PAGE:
Despite what critics point to as missteps in how he talks about clergy sex abuse, Francis’ commission on clergy sex abuse wrapped up its work and passed along its recommendations to Francis. There was also movement in reforming the Vatican’s financial management and its communications operations.

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Some bishops were booted out because of their records on sex abuse.
Advocates for victims of clergy sex abuse often lament that bishops have not been held accountable for their handling of the crisis, but in 2015, a few bishops were removed from office for precisely that reason.

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But another one hung on in spite of protests.
A bishop accused of covering up for an abusive priest in Chile was given support by Pope Francis, and he remains in office.

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The Church got a few new saints.
During his visit to the United States, Francis canonized the Rev. Junipero Serra, the 18th century Spanish missionary who is accused by critics of being complicit in the slaughter of Native Americans, but whom fans say actually tried to protect them from exploitation. Francis also canonized a married couple, and gave Sri Lanka its first saint.

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Some Catholic figures got a step closer to canonization.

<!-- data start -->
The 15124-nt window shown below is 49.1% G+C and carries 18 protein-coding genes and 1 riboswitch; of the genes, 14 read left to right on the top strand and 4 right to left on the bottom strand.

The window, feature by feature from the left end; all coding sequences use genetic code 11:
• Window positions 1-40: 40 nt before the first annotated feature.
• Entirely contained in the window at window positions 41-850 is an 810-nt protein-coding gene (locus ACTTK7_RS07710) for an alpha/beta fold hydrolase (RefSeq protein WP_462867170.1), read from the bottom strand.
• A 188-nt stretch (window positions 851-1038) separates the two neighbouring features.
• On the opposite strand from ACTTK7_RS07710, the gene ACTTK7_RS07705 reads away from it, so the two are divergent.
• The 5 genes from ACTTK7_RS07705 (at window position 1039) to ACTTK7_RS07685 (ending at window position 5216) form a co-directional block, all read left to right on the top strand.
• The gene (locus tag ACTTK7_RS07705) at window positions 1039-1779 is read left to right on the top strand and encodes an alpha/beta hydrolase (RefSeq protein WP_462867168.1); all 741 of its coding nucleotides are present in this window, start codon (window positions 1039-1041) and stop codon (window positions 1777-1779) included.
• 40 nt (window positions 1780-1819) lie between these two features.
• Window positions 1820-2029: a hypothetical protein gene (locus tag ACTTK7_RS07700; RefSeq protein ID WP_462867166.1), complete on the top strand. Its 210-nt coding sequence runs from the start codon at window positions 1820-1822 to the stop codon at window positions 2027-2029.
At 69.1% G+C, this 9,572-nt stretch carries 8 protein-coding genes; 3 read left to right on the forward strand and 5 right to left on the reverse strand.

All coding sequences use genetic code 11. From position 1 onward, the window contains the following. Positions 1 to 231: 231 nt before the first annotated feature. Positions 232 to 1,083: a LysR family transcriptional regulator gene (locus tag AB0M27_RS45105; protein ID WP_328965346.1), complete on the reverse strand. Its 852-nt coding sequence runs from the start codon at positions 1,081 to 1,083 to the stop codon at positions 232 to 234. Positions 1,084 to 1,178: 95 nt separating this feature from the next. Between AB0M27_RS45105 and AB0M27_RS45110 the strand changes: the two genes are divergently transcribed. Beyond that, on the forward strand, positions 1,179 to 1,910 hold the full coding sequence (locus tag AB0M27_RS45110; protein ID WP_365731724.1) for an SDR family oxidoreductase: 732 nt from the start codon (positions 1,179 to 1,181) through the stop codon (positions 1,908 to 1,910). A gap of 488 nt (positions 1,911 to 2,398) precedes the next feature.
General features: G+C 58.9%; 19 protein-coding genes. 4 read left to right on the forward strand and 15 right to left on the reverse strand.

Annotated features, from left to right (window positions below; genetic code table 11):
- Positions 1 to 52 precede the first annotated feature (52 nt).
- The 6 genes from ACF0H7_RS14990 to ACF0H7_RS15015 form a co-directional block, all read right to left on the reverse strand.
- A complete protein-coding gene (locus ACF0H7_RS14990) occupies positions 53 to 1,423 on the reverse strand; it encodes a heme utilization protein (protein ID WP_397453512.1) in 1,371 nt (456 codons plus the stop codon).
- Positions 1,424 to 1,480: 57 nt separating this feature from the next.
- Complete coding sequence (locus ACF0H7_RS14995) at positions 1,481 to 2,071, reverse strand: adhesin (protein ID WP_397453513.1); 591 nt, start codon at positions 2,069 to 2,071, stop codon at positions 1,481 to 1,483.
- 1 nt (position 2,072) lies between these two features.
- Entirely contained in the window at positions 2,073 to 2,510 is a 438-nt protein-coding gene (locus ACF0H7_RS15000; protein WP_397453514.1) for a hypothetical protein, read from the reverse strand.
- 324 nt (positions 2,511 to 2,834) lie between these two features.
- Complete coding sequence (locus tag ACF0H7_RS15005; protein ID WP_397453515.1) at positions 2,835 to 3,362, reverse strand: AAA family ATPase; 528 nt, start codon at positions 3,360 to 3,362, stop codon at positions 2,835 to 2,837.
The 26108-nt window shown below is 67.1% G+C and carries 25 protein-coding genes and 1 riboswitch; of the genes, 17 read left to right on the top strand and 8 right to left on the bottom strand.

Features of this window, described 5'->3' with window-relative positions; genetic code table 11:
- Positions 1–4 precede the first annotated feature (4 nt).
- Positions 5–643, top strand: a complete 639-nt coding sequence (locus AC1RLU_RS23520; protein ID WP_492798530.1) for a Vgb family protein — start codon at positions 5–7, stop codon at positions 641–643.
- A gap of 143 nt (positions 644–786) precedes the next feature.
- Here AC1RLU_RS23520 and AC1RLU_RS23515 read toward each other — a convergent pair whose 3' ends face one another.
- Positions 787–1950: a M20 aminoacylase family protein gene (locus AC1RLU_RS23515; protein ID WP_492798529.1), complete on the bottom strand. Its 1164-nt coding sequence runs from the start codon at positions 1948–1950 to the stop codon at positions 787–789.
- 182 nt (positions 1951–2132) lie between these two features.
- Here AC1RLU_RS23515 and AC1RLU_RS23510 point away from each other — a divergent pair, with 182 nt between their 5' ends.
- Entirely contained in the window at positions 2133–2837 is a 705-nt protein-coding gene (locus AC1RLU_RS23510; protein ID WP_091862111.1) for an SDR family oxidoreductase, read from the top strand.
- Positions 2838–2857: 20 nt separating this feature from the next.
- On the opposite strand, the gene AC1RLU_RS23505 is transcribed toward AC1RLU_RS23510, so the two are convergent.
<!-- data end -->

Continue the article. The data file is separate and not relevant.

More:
Slain Archbishop Oscar Romero was officially recognized by the Church as a martyr in May, thus clearing the way for his beatification, the final step before sainthood. And just a few weeks ago, the Vatican confirmed a second miracle at the hands of Mother Teresa, paving the way for her canonization next September.

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Some well-known Catholic leaders passed away.
Three prominent American cardinals, an influential Catholic university president, and a nun well-known to members of the “God beat” passed away in 2015.

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The College of Cardinals took on a more global hue.
Francis went to the peripheries of the Church to select new cardinals, most of whom will be able to vote for his eventual successor. For the first time, the countries of Tonga, Myanmar, and Cape Verde have a red hat.

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Forced migration reached alarming levels in Africa and the Middle East.
The pope has made migration one of his signature concerns, coming at a time when global conflict is forcing millions to flee their homes in Africa and the Middle East. Europe is seeing the highest rate of refugees seeking asylum since World War II, and the pope has asked Catholic parishes throughout the continent to host families.

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The Church took a stand on resettlement here at home.
The Catholic Church says it is the largest refugee resettlement organization in the United States, and even after most US governors said no Syrian refugees would be welcome in their states, the Church didn’t stand down.

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And Pope Francis vowed to keep shaking things up in 2016.
Despite a litany of challenges, the pontiff said earlier this month that “Reform will move forward with determination, clarity, and firm resolve.”